There are always lessons we can learn from our mistakes and in the months since my horseback riding accident there is one lesson that stands out – and it has nothing to do with riding horses. My biggest mistake was thinking I have time.
Time to pay attention to the important things. Like spending time with family, doing the things I love, and exploring new interests. Time for laughing together, baking and sitting by the fire while reading a good book. You know, the kind of stuff we usually set aside to do work or, dare I admit it, clean the house.
I thought all of those things would happen anytime I wanted them to. Don’t we all do this? How easy it is to block out a few days in the calendar to spend time together, never realizing that the best time to spend together is NOW. TODAY.
The Most Important Lesson I Learned: All We Have is Now
I try not to beat myself up too much for the way I prioritized my time before my accident. I’m a full-time working mama and as we all know, that are so many things to juggle. I was aware that I was working too much, but I didn’t know any other way to live. Things needed to get done, so I got them done. So instead of working less, I put 2 weeks at the end of vacation on the calendar, and scheduled all the things I wanted to do with my son in there. We created a bucket list: go hiking, visit museums, paint. All the things we love.
But here’s the thing. Those 2 weeks? They were not guaranteed. Neither is tomorrow. Or today. I “knew” this before just like I “know” Mars is a planet. But I didn’t know it, deep down in my gut, and I certainly wasn’t living it. This was a lesson I took to heart when I woke up in the field that August afternoon after my horse ran off. A lesson that dug even deeper when the ER doctor told me I was lucky to be alive.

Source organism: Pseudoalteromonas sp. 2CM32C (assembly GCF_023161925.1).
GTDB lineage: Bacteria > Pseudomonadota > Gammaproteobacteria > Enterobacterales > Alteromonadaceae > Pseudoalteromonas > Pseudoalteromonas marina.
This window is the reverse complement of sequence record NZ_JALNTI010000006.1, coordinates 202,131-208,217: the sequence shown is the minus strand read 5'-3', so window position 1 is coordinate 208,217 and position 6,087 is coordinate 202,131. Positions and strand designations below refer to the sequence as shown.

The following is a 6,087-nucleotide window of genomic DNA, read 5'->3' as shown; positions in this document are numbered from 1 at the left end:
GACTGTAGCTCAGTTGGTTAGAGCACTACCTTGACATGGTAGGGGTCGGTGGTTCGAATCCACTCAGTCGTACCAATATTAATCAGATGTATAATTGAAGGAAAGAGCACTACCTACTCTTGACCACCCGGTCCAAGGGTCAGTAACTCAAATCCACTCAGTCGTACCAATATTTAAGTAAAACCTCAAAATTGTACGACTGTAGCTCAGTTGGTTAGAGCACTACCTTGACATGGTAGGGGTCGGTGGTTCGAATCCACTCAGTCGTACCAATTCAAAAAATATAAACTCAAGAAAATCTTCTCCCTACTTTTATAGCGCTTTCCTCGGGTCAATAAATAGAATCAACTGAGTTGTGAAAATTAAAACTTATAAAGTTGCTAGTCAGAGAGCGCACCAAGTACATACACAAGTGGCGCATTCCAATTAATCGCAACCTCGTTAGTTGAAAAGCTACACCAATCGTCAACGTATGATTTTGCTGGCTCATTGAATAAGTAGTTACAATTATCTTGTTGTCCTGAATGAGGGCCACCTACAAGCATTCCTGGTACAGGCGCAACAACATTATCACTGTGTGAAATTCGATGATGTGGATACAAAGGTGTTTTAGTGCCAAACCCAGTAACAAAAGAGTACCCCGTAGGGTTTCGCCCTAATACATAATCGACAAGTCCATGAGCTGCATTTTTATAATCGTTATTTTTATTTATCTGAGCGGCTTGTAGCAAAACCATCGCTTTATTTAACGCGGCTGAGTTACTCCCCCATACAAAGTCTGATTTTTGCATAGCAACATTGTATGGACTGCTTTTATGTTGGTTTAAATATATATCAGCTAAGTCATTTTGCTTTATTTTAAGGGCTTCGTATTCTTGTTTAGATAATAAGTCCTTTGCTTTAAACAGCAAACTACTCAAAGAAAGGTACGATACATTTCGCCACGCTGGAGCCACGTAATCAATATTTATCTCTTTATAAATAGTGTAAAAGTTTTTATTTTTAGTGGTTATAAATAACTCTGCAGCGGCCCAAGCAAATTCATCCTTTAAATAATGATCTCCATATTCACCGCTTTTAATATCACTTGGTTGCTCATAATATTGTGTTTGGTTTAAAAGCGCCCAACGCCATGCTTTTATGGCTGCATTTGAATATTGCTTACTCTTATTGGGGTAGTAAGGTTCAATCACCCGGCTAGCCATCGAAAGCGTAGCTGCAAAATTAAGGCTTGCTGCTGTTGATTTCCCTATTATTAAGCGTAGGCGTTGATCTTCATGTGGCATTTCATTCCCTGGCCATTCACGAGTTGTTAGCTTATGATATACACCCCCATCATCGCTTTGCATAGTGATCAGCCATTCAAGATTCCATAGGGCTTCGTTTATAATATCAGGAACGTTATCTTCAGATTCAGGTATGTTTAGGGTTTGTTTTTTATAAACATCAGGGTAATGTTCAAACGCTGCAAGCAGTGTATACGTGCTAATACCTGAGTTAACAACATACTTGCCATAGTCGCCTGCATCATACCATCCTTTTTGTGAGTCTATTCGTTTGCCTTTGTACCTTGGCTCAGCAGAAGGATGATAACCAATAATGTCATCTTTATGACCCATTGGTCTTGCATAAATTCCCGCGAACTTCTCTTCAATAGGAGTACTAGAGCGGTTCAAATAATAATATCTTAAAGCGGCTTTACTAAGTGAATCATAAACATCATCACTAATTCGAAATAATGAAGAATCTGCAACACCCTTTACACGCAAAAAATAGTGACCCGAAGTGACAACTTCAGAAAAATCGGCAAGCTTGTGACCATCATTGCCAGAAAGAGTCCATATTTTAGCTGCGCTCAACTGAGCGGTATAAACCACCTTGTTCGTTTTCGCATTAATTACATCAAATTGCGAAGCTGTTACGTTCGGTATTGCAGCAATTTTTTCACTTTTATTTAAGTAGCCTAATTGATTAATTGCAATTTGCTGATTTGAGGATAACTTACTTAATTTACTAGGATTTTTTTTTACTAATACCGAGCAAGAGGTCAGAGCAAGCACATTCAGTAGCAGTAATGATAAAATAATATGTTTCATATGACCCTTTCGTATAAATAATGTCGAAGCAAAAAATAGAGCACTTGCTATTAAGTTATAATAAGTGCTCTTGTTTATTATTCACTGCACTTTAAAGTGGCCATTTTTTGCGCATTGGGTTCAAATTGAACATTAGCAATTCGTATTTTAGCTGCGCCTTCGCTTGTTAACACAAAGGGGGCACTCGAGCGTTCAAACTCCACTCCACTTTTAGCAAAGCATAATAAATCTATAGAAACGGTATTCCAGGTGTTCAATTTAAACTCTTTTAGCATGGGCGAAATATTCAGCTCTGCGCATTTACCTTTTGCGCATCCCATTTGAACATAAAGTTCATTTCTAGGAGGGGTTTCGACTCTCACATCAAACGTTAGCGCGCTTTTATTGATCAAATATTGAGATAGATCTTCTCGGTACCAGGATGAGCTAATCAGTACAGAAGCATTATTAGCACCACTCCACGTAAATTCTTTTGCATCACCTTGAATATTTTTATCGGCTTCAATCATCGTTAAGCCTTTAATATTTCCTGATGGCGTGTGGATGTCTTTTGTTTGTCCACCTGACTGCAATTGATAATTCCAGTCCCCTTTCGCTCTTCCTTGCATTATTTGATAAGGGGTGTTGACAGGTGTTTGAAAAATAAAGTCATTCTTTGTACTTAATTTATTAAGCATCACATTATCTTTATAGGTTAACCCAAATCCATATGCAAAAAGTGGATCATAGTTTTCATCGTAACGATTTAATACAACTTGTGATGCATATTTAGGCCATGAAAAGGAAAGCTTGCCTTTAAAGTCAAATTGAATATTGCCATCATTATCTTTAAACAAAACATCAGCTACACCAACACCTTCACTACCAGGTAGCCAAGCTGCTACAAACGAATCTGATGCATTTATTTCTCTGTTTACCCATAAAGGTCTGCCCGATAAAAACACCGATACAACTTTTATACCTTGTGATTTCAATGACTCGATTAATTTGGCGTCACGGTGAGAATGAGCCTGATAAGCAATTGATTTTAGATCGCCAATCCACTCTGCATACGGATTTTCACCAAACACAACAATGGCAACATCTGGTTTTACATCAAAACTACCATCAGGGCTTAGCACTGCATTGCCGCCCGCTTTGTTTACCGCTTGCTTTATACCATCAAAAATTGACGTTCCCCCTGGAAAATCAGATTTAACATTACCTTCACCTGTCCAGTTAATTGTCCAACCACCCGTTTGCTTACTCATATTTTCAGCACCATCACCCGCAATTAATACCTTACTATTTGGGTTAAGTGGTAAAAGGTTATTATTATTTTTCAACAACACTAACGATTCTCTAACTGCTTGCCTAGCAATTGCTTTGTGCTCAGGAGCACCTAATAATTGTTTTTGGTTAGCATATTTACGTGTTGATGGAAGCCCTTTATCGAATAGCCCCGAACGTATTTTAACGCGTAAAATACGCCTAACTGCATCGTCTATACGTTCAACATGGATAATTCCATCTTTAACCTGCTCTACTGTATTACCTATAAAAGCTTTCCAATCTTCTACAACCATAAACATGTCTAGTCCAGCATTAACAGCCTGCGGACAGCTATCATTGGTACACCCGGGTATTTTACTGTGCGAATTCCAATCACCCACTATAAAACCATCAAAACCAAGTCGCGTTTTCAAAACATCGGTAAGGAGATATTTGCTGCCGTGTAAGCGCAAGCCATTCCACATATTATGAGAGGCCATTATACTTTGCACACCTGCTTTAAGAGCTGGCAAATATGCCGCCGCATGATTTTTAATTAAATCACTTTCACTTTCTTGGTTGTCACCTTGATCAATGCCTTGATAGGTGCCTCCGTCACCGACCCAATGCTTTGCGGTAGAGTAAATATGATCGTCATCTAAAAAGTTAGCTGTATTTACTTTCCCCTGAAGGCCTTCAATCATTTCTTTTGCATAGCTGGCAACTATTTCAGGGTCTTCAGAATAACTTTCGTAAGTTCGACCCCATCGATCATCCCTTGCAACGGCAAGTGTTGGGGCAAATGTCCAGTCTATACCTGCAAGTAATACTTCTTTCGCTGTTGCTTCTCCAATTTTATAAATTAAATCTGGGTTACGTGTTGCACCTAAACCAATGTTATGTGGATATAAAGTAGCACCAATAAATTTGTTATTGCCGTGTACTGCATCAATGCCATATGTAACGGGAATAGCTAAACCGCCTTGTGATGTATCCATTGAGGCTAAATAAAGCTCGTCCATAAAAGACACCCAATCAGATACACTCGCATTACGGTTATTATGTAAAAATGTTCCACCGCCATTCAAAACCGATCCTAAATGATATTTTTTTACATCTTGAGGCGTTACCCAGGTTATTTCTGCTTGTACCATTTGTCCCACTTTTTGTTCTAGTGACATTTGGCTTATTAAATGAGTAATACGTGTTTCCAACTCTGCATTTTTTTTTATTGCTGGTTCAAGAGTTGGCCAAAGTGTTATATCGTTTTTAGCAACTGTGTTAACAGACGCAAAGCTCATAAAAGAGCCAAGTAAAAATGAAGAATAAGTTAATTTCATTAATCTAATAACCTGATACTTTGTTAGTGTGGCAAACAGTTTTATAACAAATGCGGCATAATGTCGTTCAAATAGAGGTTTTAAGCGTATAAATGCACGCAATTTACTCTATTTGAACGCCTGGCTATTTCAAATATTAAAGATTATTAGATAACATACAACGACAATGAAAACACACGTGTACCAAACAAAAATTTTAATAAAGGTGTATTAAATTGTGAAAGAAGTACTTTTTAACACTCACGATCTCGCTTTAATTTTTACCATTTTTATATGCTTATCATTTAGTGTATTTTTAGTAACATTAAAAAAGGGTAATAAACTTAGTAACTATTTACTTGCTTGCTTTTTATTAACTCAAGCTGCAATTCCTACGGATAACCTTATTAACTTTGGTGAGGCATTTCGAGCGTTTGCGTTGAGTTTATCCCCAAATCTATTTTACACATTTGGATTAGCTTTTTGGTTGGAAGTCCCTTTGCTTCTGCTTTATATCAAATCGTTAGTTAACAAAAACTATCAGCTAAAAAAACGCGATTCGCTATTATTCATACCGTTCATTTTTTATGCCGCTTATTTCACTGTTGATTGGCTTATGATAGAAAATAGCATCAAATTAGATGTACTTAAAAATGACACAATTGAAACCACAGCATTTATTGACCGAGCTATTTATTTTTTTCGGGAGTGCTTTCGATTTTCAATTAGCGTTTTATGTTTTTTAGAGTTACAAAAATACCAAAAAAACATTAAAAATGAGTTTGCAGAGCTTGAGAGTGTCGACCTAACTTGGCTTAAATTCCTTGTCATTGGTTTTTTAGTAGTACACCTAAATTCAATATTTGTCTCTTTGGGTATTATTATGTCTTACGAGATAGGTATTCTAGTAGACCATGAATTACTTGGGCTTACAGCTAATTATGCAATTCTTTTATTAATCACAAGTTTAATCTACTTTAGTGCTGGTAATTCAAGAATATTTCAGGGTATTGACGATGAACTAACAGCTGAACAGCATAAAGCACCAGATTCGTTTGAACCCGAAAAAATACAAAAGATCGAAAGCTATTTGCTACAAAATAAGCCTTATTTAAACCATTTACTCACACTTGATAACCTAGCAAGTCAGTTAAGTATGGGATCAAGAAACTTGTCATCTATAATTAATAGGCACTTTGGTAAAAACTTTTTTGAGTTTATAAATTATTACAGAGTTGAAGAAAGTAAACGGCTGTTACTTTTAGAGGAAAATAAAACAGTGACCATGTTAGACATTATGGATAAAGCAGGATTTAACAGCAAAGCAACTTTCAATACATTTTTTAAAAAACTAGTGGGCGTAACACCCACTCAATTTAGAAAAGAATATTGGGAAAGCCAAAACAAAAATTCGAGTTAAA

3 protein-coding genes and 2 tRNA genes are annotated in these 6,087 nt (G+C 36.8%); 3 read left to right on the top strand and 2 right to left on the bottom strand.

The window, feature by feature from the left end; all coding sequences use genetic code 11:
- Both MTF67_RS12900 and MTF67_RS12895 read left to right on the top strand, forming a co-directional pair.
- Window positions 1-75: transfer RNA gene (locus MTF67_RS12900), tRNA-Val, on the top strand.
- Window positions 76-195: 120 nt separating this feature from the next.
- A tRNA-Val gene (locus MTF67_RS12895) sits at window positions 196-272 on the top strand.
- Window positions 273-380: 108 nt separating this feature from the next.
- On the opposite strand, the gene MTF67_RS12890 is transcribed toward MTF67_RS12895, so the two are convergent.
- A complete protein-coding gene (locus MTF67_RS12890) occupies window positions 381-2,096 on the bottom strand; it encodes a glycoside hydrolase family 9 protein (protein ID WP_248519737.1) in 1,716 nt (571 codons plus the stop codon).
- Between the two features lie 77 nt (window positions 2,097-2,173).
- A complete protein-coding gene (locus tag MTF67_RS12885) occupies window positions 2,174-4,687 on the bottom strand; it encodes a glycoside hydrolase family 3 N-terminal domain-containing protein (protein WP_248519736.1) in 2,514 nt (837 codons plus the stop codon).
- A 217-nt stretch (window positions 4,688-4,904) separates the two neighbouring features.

As it turns out I almost ran out of time. For good. No more do overs, just the end.
I remember thinking to myself as I was put into the CAT scan machine: I’m not going to let this happen again.
And with varying degrees of success, I’ve been moving towards a new way of living. One that makes me feel less scattered, more present, and that leaves me with the comforting knowledge that, if I do die today, at least I’ll die knowing I was actually living – not just going through the motions.
4 Things I’m Doing to Be More Fully Present
Striving to be more fully present can mean many things. To me, it means not checking my phone when I’m watching a movie with my family. It means, not worrying about how messy the house is when my son wants to play LEGOS with me. And it means not sweating the inconsequential things that really don’t matter (this is the hardest one for me). It means being all in on whatever I’m doing, and arranging my time so that moments that matter most are at the top of my list. It’s an evolving practice, but I’m happy with the progress I’ve made so far by doing the following: